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Ph©to: African Studies Program
©2001: African Studies Program




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Official Name République Gabonaise
Located Mid West: Cameroon, Congo
Capital Libreville
Head of State
President El Hadj Omar Bongo

president Bongo

Area 267,665 sq km
Population 1.1 million
Growth rate 2.8%
Languages French, Fang, Myene, Bateke, Bapounou
Currency Central African CFA franc
GNP per capita $3,641
Inflation 30%
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Ph©to: African Studies Program
©2001: Young, M. Crawford
Headquarters PDG

Bakau/Ph©to: African Studies Program
©2001: Young, M. Crawford
Catholic Church Libreville

Gabon is located on the edge of the Congo Basin, the richest tropical forest complex in Africa in terms of fauna and flora. The forests of Gabon may rival those of South America. They house 8,000 plant species with an endemism rate possibly as high as 20%, and almost 200 mammal species and 600 bird species. Much of the traditional African culture has disappeared under the onslaught of oil money and French influence. Gabon is a haven of prosperity and stability in equatorial Africa. Gabon was discovered by the Portuguese in 1470 and began to attract French traders around 1840. It became a French colony in the second half of the nineteenth century, and integrated into French Equatorial Africa. Libreville is an industrialized city and is also the center of education for Gabon. It is the site of universities, libraries and research institutes. Lambaréné’s biggest attraction is the Albert Schweitzer Hospital about 8 km from town. Manganese mining centers are located in Moanda.

Ph©to: African Studies Program
©2001: African Studies Program
Ph©to: African Studies Program
©2001: Young, M. Crawford
The Ogooue River at Lambarene, Site of a Leprosy Colony
founded by Dr. Albert Schweitzer



The major export is lumber. The discovery of oil facilitated the overextension of the state since independence, and has brought with it serious economic distortions. Because of its off-shore oil and gas and its small population, Gabon is one of the richest countries per capita in Africa. In 1970, oil exploration and output rose from 5 million tons to 17.2 million tons in 1994 and turned the Gabon into the richest country in sub-Saharan Africa. Availability of better economic opportunities in cities sparked a rural exodus, and 73 percent of Gabon's 1.2 million inhabitants now live in urban areas. In 1997, unemployment stood at 21 percent; 30 percent of the active urban population under the age of 26 is unemployed, a figure which threatens to rise further as new jobs are not being created fast enough to make up for the contraction in public and parastatal sector jobs, and the rapid population increase. Gabon's economy, built on oil, timber, manganese and other natural resources, is highly dependent on global price movements of commodities and on the external environment in general. Recent drops in the price of oil, combined with the negative impact of the East Asian financial crisis on demand for Gabonese timber and rubber and recent unfavorable exchange rate movements (oil revenues are collected in US dollars) have engendered a public finance crisis that is hampering the government's ability to service its external debt promptly.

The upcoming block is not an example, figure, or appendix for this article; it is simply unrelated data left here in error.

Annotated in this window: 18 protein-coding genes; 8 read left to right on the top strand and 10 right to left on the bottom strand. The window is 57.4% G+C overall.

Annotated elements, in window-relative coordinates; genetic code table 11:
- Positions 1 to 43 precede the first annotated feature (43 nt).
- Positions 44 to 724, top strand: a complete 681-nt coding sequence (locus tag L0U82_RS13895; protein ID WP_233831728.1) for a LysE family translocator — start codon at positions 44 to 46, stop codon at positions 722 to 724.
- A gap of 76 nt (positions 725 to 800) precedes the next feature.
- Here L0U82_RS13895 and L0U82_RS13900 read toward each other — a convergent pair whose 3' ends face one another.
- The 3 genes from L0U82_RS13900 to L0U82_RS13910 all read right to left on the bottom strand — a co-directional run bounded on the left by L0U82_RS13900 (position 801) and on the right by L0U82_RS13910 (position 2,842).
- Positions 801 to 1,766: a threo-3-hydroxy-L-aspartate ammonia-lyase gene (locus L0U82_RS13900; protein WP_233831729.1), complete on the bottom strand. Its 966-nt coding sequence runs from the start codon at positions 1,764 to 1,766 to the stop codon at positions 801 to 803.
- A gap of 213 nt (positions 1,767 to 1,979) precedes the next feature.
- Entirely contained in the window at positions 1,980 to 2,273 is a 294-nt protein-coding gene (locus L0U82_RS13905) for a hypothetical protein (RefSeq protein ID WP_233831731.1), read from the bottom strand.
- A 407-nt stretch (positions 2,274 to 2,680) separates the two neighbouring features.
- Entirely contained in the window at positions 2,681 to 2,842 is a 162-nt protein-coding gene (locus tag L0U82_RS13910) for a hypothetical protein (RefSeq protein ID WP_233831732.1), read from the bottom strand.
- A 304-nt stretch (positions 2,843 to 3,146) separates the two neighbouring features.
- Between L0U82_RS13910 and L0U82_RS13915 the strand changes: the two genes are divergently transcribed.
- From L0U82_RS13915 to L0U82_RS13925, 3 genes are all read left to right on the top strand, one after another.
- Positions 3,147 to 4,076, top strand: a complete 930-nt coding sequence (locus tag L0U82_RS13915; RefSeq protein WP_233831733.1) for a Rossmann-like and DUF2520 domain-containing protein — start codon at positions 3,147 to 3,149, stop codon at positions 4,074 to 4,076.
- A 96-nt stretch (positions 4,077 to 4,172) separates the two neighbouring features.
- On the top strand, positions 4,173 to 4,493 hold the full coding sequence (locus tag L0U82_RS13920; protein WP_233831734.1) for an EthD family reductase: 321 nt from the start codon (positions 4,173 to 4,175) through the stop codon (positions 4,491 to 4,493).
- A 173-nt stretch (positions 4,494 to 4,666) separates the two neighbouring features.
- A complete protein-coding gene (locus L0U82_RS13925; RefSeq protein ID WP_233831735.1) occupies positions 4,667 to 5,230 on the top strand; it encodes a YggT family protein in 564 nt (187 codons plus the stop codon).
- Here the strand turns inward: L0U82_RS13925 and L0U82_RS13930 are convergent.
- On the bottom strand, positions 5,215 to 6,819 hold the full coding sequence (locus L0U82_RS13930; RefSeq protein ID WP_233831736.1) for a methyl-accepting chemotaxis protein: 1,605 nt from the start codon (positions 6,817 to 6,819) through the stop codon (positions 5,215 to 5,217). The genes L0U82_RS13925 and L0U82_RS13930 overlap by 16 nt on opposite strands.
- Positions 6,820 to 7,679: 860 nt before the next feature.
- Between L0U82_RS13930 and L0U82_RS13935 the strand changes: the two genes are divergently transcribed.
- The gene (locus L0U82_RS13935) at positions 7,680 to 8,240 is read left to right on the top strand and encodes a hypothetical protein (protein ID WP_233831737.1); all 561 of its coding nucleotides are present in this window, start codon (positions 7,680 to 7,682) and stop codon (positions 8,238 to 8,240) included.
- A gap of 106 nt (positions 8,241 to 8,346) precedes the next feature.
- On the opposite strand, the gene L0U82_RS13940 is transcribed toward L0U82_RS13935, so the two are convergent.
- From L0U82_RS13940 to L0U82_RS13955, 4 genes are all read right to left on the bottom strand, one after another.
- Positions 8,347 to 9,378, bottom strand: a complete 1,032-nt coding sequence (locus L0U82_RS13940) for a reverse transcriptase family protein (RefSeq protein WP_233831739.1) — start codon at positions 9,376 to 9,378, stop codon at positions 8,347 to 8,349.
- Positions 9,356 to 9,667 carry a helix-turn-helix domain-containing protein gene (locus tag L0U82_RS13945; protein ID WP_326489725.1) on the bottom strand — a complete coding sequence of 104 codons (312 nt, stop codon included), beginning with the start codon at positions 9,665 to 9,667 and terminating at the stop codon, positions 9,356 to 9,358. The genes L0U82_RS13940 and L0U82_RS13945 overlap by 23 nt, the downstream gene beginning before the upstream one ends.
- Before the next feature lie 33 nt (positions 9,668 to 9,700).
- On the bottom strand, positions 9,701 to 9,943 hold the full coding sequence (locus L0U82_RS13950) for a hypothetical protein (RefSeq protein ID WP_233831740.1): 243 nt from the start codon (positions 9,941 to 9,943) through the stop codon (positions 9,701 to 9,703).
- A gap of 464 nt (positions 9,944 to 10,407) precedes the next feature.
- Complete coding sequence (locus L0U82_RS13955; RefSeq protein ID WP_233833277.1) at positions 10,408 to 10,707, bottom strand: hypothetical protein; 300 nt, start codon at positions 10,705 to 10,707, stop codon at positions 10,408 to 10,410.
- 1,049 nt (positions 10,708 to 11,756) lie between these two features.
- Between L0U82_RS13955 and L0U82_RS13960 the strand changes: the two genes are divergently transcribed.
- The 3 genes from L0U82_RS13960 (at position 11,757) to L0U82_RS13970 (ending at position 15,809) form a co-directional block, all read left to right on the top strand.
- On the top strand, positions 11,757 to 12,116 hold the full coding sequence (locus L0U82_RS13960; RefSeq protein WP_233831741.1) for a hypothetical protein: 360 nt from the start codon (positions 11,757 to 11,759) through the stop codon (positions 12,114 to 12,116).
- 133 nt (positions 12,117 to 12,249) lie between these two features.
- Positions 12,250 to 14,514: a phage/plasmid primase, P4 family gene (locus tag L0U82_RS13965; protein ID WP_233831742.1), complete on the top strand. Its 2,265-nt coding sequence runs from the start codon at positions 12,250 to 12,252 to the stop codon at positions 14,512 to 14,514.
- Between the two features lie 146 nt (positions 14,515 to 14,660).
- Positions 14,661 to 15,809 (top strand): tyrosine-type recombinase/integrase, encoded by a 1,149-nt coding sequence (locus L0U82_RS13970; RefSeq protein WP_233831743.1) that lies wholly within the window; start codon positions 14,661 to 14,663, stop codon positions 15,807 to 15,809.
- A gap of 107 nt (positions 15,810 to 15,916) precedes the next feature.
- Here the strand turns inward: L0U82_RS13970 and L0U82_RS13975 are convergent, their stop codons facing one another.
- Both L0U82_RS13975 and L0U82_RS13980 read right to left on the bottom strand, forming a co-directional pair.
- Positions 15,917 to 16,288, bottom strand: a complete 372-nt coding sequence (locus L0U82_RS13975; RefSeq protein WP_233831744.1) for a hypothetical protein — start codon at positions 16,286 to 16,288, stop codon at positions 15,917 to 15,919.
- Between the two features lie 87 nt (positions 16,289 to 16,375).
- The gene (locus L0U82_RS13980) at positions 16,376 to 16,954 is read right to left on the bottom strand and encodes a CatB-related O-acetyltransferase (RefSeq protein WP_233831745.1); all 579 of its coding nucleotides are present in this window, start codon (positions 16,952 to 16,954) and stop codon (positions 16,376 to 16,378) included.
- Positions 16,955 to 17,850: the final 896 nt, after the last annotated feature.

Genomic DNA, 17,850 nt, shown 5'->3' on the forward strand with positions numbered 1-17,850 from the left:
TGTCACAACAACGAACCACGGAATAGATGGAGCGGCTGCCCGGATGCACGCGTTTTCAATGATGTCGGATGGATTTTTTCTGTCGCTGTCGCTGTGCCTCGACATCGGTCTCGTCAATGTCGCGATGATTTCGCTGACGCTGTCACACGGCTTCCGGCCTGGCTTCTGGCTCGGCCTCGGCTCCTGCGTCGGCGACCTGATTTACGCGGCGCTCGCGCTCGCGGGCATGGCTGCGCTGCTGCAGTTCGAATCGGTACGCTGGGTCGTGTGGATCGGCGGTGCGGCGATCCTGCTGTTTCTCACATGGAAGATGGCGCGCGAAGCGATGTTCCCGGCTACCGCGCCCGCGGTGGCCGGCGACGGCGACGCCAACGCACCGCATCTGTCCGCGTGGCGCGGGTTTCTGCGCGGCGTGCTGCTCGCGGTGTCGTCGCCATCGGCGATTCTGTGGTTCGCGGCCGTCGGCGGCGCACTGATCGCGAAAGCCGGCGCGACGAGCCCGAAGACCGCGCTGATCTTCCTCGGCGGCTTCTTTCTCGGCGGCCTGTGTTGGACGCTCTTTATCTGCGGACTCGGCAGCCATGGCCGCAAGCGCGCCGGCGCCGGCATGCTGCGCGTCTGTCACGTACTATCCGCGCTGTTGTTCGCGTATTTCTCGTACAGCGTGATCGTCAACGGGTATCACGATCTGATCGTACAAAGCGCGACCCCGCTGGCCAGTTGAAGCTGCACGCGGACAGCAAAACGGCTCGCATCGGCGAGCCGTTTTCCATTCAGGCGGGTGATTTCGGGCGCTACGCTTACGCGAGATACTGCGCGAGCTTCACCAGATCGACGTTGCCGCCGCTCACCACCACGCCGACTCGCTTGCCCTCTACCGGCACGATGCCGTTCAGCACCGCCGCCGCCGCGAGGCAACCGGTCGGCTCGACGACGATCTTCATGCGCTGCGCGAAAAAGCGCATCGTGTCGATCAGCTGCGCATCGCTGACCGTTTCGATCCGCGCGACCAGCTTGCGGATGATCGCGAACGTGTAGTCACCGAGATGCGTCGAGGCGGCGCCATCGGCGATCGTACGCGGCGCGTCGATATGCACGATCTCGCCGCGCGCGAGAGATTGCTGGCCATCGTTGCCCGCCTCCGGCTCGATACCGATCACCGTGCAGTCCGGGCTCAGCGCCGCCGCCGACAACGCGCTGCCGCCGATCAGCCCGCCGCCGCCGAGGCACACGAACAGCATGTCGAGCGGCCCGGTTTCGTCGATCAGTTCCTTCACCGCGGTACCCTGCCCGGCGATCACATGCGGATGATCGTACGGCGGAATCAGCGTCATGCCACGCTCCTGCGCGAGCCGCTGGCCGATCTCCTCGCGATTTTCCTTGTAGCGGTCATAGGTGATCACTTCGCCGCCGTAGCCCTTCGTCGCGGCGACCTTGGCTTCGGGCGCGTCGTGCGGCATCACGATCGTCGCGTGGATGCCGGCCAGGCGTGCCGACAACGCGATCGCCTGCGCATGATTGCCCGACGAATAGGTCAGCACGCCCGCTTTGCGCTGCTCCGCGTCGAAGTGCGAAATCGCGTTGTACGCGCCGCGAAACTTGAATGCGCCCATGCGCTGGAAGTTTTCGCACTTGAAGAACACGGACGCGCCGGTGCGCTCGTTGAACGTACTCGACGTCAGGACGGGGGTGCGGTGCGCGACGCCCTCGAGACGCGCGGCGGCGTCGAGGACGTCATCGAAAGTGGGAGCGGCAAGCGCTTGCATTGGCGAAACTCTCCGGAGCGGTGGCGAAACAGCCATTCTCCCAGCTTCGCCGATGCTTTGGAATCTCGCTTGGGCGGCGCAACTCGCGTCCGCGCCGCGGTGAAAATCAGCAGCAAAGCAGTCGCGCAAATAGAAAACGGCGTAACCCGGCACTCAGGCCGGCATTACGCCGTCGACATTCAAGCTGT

Gabon was first inhabited by the Pongoue (Mpongwe) people after the 16th century, who were in turn, followed by the Fang. Ultimately, the French built a port in the region in 1843 and in 1949, named a group of Pongoue villages Libreville. From 1860 to 1874, the British, Germans, and Americans started businesses in Gabon. Libreville was the capital of French Equatorial Africa from 1888 to 1904. Since independence in 1960, in sharp contrast with its neighbors, Gabon has experienced peace and stability with only brief and limited outbreaks of violence. It became autonomous in 1958 and gained its independence on 17th August 1960. Power passed peacefully from the French administration to president Léon M’ba, an authoritarian anti-communist. In 1964 France sent troops to help M’ba against an attempted military coup. On M’ba’s death in 1967, his Vice-President, and chosen successor, Mr Albert-Bernard Bongo, became president, and has been re-elected in 1979, 1987 and 1993. He made a personal conversion to Islam in 1973, taking the name Omar. Further, Gabon has exerted a stabilizing influence in the often volatile sub-region of Central Africa, and has frequently played an important role in mediating conflicts in neighboring countries. President Bongo, who assumed the presidency in 1968, has since 1990 successfully managed the transition, in a multiethnic context, from single party politics to multiparty democracy. Following opposition pressure in 1990 for greater democracy, President Bongo arranged a National Conferenc to establish the principles for change. Democratic elections took place in September 1990 and Bongo's party, the Parti Democratique Gabonais (PDG), won, although opposition parties won in Libreville, the capital, and some other provinces. Presidential elections took place in December 1993, re-electing President Bongo with 51%, against 26% for his nearest rival.

The opposition role in the run-up to legislative elections in 2001 remains unclear. President Bongo is now the longest serving President in the CFA zone. The link with France has stayed close.

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Last update: 24 April 2008

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